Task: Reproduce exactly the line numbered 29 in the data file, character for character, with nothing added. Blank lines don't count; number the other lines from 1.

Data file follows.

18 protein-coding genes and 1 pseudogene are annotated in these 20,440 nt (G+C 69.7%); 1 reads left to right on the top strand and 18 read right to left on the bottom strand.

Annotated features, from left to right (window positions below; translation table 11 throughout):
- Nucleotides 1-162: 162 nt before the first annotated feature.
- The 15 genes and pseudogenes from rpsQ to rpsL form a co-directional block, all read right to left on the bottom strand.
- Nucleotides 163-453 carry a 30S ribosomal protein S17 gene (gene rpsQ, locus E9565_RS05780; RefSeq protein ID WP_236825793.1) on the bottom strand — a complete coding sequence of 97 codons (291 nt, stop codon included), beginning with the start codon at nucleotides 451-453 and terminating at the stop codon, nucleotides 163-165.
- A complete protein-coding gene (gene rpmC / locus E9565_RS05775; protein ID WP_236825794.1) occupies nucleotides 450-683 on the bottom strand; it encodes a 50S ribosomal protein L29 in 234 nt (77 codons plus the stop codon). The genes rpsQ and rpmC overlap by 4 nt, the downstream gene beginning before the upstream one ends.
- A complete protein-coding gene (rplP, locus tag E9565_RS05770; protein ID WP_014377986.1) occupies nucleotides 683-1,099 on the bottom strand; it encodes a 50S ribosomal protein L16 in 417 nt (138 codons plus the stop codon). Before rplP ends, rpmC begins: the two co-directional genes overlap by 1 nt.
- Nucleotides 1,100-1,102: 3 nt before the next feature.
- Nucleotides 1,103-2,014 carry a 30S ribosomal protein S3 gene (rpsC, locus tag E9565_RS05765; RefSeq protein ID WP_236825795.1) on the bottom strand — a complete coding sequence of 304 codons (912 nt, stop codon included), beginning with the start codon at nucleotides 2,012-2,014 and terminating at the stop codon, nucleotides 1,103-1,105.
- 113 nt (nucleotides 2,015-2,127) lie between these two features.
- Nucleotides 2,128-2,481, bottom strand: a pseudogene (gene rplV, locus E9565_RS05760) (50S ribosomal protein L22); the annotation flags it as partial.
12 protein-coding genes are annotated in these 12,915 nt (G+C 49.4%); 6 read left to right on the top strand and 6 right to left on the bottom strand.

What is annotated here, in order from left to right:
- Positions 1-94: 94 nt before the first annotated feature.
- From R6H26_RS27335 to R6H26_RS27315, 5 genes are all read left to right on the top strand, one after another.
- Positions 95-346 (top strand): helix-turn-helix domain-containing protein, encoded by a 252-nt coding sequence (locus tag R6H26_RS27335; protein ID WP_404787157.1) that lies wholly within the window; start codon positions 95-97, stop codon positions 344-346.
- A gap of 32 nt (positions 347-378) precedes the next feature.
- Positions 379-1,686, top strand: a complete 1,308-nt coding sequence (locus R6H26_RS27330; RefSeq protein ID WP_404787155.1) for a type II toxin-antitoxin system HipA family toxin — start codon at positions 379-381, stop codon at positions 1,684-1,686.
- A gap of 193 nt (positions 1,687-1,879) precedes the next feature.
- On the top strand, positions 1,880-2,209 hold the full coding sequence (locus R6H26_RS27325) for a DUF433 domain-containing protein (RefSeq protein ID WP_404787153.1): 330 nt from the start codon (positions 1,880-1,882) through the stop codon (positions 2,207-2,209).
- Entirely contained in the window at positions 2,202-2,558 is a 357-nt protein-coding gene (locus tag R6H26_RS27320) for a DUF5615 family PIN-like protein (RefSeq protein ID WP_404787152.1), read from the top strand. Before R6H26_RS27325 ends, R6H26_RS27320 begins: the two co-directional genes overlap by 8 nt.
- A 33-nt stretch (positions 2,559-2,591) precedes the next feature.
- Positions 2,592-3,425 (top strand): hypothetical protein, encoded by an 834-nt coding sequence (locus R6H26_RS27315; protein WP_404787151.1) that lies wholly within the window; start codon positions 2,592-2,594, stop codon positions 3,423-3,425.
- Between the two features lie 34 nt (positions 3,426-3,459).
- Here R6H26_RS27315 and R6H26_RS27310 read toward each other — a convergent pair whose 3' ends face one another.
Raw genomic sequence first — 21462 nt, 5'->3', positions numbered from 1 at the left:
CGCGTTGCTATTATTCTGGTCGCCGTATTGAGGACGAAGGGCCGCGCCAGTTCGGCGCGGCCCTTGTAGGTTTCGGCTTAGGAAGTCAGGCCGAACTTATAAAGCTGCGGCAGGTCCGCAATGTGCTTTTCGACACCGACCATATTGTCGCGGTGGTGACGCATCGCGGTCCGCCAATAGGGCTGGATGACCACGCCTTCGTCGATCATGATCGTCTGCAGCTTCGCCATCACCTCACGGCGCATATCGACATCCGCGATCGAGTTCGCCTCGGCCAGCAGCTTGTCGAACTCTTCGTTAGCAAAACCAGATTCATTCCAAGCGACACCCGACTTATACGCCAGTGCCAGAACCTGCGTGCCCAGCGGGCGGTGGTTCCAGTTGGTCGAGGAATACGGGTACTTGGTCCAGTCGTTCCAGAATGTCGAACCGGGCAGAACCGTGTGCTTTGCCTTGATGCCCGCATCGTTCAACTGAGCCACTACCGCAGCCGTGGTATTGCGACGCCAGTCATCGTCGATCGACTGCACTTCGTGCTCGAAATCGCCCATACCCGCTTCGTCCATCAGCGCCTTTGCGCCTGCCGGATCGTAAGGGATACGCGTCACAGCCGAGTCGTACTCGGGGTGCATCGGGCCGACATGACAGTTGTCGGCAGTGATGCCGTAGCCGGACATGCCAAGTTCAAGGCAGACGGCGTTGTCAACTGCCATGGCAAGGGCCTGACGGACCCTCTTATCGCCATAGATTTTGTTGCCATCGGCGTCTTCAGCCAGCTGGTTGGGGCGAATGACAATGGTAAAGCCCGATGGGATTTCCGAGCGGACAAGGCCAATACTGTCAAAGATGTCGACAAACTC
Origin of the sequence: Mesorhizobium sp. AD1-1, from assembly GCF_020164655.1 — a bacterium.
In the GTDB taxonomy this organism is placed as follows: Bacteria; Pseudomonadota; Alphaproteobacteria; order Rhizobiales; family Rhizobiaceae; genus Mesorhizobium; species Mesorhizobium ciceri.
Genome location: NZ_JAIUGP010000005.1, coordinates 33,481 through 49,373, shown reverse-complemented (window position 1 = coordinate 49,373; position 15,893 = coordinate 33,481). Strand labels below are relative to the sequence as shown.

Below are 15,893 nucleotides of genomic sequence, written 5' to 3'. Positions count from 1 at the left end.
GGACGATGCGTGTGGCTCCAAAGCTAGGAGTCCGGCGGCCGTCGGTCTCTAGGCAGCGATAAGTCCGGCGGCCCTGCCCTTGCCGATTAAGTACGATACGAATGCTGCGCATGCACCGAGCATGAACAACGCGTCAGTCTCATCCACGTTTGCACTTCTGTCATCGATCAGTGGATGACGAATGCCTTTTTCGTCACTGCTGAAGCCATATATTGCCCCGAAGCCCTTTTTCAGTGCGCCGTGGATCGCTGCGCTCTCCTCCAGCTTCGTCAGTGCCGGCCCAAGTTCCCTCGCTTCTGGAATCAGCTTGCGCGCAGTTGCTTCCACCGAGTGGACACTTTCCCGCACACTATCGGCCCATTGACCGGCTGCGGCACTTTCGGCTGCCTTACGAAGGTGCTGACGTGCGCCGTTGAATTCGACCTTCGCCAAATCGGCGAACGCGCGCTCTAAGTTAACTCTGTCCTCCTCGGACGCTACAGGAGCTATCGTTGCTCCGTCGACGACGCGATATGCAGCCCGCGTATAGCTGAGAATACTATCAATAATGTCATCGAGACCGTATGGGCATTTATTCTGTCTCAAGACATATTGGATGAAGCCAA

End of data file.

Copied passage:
In the GTDB taxonomy this organism is placed as follows: Bacteria; Pseudomonadota; Alphaproteobacteria; order Rhizobiales; family Rhizobiaceae; genus Mesorhizobium; species Mesorhizobium ciceri.